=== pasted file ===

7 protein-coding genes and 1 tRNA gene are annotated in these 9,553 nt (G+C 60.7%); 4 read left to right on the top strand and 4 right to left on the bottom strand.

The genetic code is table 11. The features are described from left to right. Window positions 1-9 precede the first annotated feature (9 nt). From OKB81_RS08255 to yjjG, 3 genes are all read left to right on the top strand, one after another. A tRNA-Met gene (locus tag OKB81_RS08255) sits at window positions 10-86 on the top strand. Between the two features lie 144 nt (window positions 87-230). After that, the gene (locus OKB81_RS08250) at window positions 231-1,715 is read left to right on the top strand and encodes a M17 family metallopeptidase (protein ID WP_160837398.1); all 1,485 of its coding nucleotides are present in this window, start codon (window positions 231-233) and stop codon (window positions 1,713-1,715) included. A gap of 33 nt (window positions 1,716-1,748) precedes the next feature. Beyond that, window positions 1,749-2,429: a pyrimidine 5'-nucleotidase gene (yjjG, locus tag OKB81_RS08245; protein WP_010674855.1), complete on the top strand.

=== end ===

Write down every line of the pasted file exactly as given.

7 protein-coding genes and 1 tRNA gene are annotated in these 9,553 nt (G+C 60.7%); 4 read left to right on the top strand and 4 right to left on the bottom strand.

The genetic code is table 11. The features are described from left to right. Window positions 1-9 precede the first annotated feature (9 nt). From OKB81_RS08255 to yjjG, 3 genes are all read left to right on the top strand, one after another. A tRNA-Met gene (locus tag OKB81_RS08255) sits at window positions 10-86 on the top strand. Between the two features lie 144 nt (window positions 87-230). After that, the gene (locus OKB81_RS08250) at window positions 231-1,715 is read left to right on the top strand and encodes a M17 family metallopeptidase (protein ID WP_160837398.1); all 1,485 of its coding nucleotides are present in this window, start codon (window positions 231-233) and stop codon (window positions 1,713-1,715) included. A gap of 33 nt (window positions 1,716-1,748) precedes the next feature. Beyond that, window positions 1,749-2,429: a pyrimidine 5'-nucleotidase gene (yjjG, locus tag OKB81_RS08245; protein WP_010674855.1), complete on the top strand.